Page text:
• This system, first of its kind in the country, was developed indigenously in record time by Indian Institute of Tropical Meteorology, Pune and operationalized by India Meteorological Department (IMD).
  • SAFAR will accelerate public awareness and preparedness of air pollution and weather extremes. It will also lead to better understanding of linkages among emissions, weather, pollution and climate.
  • It will monitor all weather parameters like temperature, rainfall, humidity, wind speed and wind direction.
  • In addition to regular air quality parameters like PM2.5, PM10, Sulfur Dioxide, Ozone, Nitrogen Oxides, Carbon Monoxide, the system will also monitor the existence of Benzene, Toluene and Xylene.
  • Besides health, SAFAR system would benefit cost savings to several other sectors like agriculture, aviation, infrastructure, disaster management skill, tourism and many others, which directly or indirectly get affected by air quality and weather.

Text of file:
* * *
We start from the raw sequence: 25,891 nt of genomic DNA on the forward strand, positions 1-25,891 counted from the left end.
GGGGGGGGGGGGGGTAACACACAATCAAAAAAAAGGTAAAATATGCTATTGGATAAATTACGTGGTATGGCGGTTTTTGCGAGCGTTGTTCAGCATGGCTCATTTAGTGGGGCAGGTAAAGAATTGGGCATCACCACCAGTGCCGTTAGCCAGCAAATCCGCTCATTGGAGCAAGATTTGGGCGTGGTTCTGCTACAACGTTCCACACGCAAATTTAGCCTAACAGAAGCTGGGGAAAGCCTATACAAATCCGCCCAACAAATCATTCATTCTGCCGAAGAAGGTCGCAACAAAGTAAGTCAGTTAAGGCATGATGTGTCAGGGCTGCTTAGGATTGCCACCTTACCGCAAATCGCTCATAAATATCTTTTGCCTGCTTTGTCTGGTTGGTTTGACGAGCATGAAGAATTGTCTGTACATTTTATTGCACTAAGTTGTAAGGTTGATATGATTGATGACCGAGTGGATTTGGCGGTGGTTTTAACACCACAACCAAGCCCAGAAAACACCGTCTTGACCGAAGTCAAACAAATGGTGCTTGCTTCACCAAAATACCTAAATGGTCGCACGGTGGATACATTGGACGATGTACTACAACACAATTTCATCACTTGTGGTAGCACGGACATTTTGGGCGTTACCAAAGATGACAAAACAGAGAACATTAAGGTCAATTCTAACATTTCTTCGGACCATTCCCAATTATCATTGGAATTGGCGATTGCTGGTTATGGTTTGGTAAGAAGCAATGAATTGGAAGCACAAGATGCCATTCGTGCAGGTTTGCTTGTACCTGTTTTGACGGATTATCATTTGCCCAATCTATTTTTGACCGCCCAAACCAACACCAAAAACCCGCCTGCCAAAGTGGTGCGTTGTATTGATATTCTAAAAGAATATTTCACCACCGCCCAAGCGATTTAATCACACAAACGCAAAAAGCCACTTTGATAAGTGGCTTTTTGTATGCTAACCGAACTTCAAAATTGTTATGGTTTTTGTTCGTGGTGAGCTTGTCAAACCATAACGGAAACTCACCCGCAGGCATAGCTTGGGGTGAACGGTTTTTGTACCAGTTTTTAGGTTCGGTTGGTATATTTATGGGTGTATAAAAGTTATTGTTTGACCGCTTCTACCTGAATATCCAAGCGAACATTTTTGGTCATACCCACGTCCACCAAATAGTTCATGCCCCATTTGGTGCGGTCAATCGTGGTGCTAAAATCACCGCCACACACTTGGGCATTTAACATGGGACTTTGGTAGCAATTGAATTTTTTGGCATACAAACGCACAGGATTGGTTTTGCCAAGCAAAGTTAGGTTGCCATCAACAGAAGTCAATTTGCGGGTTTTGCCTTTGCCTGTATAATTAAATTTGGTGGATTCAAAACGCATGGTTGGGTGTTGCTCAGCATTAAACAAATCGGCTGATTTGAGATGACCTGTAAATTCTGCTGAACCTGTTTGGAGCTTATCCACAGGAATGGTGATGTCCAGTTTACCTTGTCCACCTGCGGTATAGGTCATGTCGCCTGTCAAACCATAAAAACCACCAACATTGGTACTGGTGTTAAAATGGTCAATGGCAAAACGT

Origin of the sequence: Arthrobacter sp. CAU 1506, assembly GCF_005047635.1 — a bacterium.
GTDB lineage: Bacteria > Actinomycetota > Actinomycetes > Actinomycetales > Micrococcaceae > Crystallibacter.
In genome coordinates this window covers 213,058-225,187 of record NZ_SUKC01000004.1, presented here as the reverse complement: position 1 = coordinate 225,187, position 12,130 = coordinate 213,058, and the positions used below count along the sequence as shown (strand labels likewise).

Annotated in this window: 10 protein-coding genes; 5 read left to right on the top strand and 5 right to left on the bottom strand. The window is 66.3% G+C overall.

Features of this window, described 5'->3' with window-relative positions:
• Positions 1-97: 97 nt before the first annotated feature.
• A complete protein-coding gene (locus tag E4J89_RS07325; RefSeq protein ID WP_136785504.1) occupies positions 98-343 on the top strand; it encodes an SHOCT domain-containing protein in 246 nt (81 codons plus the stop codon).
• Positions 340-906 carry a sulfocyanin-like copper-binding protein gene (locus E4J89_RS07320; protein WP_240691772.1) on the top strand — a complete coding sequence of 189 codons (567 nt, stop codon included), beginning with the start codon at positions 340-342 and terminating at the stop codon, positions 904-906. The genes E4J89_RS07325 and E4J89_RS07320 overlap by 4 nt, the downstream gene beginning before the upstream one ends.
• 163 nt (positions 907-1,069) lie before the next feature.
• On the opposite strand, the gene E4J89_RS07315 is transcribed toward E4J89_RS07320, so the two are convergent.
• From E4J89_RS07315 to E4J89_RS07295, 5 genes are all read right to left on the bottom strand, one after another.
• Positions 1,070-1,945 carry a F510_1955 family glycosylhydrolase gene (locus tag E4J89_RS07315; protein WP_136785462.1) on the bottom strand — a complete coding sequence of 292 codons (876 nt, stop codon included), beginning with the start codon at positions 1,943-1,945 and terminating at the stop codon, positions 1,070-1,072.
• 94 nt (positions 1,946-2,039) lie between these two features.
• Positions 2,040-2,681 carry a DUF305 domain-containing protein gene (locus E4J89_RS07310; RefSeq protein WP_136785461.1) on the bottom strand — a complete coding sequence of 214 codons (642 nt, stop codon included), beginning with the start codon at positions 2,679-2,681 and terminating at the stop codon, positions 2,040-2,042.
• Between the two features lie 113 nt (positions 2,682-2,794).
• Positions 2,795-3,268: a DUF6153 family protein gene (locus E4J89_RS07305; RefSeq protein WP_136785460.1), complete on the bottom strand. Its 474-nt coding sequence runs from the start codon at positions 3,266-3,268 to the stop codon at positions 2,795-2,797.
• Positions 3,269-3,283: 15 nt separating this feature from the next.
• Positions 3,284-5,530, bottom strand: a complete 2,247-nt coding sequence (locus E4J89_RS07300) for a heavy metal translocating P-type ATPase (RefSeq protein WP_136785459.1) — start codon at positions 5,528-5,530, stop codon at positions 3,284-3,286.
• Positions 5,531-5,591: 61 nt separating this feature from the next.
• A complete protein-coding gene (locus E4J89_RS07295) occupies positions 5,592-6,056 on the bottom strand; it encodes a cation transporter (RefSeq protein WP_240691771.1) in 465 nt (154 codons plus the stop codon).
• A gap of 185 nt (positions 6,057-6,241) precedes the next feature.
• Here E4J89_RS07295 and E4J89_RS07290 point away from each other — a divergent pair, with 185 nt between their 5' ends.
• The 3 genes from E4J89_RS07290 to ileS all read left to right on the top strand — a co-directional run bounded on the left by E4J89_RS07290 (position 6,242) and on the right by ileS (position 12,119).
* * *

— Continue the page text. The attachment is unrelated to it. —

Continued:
National Air Quality Index (AQI) :

  • The AQI has six categories of air quality, viz Good, Satisfactory, Moderately polluted, Poor, Very Poor and Severe with distinct colour scheme.
  • Each of these categories is associated with likely health impacts.
  • AQI considers eight pollutants (PM10, PM 2.5, NO2, SO2, CO, O3, NH3 and Pb) for which short-term (upto 24-hourly averaging period) National Ambient Air Quality Standards are prescribed.
  • Presently, air quality data for 10 cities are connected to AQI system which is available on the website of Ministry of Environment, Forest and Climate Change and Central Pollution Control Board.  

Editorial Analysis:

  • An assessment of the quality of air across countries and in cities has come as a fresh warning to India on the levels of deadly pollutants its citizens are breathing.